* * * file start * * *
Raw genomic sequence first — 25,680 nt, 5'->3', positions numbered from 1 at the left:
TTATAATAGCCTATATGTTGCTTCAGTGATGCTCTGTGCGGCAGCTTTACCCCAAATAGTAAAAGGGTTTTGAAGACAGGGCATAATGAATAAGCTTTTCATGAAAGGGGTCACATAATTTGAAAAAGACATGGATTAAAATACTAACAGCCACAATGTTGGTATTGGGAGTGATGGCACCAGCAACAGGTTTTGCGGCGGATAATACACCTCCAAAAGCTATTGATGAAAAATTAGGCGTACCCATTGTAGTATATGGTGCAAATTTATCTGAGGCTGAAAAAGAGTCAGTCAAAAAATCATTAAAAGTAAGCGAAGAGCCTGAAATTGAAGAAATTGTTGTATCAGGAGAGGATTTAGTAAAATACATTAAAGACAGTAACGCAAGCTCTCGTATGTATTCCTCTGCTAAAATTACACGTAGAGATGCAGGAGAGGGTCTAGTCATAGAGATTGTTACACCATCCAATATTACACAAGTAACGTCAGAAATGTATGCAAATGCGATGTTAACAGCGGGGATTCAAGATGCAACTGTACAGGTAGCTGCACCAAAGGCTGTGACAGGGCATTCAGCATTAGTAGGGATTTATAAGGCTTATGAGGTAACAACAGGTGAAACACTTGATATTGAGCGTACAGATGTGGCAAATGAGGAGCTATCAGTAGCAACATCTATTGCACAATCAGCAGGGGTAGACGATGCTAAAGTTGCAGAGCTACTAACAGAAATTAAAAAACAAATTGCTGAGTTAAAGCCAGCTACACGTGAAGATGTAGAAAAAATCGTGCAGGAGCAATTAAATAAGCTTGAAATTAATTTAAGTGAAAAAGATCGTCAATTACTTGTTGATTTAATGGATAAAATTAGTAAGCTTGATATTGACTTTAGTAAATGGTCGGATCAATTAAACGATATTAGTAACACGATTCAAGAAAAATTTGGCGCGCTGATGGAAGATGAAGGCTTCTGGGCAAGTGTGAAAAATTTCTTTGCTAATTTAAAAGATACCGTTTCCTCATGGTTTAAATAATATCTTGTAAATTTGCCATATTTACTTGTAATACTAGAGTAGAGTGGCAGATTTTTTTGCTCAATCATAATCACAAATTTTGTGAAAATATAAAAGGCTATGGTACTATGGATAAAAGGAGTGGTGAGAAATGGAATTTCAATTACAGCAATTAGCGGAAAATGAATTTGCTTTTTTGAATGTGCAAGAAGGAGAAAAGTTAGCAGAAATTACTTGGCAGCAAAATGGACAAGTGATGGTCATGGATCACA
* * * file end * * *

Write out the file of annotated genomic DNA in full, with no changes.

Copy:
Raw genomic sequence first — 25,680 nt, 5'->3', positions numbered from 1 at the left:
TTATAATAGCCTATATGTTGCTTCAGTGATGCTCTGTGCGGCAGCTTTACCCCAAATAGTAAAAGGGTTTTGAAGACAGGGCATAATGAATAAGCTTTTCATGAAAGGGGTCACATAATTTGAAAAAGACATGGATTAAAATACTAACAGCCACAATGTTGGTATTGGGAGTGATGGCACCAGCAACAGGTTTTGCGGCGGATAATACACCTCCAAAAGCTATTGATGAAAAATTAGGCGTACCCATTGTAGTATATGGTGCAAATTTATCTGAGGCTGAAAAAGAGTCAGTCAAAAAATCATTAAAAGTAAGCGAAGAGCCTGAAATTGAAGAAATTGTTGTATCAGGAGAGGATTTAGTAAAATACATTAAAGACAGTAACGCAAGCTCTCGTATGTATTCCTCTGCTAAAATTACACGTAGAGATGCAGGAGAGGGTCTAGTCATAGAGATTGTTACACCATCCAATATTACACAAGTAACGTCAGAAATGTATGCAAATGCGATGTTAACAGCGGGGATTCAAGATGCAACTGTACAGGTAGCTGCACCAAAGGCTGTGACAGGGCATTCAGCATTAGTAGGGATTTATAAGGCTTATGAGGTAACAACAGGTGAAACACTTGATATTGAGCGTACAGATGTGGCAAATGAGGAGCTATCAGTAGCAACATCTATTGCACAATCAGCAGGGGTAGACGATGCTAAAGTTGCAGAGCTACTAACAGAAATTAAAAAACAAATTGCTGAGTTAAAGCCAGCTACACGTGAAGATGTAGAAAAAATCGTGCAGGAGCAATTAAATAAGCTTGAAATTAATTTAAGTGAAAAAGATCGTCAATTACTTGTTGATTTAATGGATAAAATTAGTAAGCTTGATATTGACTTTAGTAAATGGTCGGATCAATTAAACGATATTAGTAACACGATTCAAGAAAAATTTGGCGCGCTGATGGAAGATGAAGGCTTCTGGGCAAGTGTGAAAAATTTCTTTGCTAATTTAAAAGATACCGTTTCCTCATGGTTTAAATAATATCTTGTAAATTTGCCATATTTACTTGTAATACTAGAGTAGAGTGGCAGATTTTTTTGCTCAATCATAATCACAAATTTTGTGAAAATATAAAAGGCTATGGTACTATGGATAAAAGGAGTGGTGAGAAATGGAATTTCAATTACAGCAATTAGCGGAAAATGAATTTGCTTTTTTGAATGTGCAAGAAGGAGAAAAGTTAGCAGAAATTACTTGGCAGCAAAATGGACAAGTGATGGTCATGGATCACA